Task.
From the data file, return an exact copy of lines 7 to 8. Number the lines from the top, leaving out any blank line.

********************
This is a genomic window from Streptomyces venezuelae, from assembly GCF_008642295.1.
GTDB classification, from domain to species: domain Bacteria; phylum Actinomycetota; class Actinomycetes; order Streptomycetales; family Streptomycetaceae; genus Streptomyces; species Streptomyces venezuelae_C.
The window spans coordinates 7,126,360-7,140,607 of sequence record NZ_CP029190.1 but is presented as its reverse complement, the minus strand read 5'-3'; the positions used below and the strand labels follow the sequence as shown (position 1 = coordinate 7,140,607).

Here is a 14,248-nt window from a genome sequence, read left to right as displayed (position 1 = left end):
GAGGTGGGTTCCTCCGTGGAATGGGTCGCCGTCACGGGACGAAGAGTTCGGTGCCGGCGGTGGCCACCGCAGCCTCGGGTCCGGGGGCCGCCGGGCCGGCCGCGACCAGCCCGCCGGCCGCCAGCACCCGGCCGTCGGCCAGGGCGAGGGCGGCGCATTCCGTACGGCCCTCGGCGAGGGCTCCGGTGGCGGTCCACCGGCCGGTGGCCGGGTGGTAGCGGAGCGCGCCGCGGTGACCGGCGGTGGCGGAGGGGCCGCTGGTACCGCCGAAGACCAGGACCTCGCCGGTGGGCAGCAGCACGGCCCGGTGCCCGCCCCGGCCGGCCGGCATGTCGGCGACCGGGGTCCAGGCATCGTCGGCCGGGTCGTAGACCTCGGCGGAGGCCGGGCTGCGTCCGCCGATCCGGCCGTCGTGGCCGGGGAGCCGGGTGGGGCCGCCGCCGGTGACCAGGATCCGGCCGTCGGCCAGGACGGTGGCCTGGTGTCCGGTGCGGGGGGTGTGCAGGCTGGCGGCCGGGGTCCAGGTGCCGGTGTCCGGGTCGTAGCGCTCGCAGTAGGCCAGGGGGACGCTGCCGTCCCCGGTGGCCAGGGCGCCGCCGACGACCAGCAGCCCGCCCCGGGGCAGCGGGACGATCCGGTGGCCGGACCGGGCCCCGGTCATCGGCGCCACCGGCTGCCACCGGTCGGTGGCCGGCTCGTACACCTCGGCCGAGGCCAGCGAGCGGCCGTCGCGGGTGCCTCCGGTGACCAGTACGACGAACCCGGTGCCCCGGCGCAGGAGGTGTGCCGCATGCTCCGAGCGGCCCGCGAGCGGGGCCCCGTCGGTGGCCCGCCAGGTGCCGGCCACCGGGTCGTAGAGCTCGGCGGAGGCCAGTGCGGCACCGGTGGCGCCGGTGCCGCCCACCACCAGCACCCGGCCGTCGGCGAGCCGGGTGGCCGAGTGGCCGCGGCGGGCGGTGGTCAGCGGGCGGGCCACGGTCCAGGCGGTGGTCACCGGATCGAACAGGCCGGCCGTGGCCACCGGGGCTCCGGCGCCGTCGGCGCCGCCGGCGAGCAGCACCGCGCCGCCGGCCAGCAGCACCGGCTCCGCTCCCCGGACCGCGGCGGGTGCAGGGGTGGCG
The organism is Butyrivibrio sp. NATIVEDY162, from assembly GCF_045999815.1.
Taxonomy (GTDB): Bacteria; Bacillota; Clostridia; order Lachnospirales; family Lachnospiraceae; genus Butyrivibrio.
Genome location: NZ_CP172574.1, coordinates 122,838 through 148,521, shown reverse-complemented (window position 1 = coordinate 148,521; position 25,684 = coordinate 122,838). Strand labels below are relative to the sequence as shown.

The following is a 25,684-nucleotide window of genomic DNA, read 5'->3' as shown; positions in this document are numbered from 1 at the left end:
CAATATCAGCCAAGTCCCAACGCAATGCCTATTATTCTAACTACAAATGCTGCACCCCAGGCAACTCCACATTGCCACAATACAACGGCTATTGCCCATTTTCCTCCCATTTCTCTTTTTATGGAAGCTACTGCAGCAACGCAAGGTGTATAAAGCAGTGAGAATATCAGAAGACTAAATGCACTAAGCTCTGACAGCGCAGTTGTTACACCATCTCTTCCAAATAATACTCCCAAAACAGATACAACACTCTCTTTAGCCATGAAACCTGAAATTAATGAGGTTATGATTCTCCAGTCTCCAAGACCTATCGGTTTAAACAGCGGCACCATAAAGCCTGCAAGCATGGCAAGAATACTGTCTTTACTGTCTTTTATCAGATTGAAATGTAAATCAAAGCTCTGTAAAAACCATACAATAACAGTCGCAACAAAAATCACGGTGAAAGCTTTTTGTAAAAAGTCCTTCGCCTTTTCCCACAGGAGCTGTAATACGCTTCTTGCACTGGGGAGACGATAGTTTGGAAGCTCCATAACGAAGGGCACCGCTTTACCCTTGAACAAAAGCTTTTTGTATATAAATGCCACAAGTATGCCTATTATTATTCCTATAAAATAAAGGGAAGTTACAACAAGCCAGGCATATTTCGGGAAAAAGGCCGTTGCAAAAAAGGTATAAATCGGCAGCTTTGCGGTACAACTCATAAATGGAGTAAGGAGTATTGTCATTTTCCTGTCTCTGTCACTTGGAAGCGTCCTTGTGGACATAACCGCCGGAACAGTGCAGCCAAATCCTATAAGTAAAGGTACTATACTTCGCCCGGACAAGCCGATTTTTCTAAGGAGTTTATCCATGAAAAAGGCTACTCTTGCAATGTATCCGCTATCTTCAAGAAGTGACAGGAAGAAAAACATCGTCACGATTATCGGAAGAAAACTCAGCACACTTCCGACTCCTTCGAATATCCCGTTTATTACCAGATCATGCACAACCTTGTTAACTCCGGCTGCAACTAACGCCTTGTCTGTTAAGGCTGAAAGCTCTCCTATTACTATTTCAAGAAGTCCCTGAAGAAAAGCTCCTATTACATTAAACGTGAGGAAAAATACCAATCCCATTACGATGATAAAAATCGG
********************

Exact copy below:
Taxonomy (GTDB): Bacteria; Bacillota; Clostridia; order Lachnospirales; family Lachnospiraceae; genus Butyrivibrio.
Genome location: NZ_CP172574.1, coordinates 122,838 through 148,521, shown reverse-complemented (window position 1 = coordinate 148,521; position 25,684 = coordinate 122,838). Strand labels below are relative to the sequence as shown.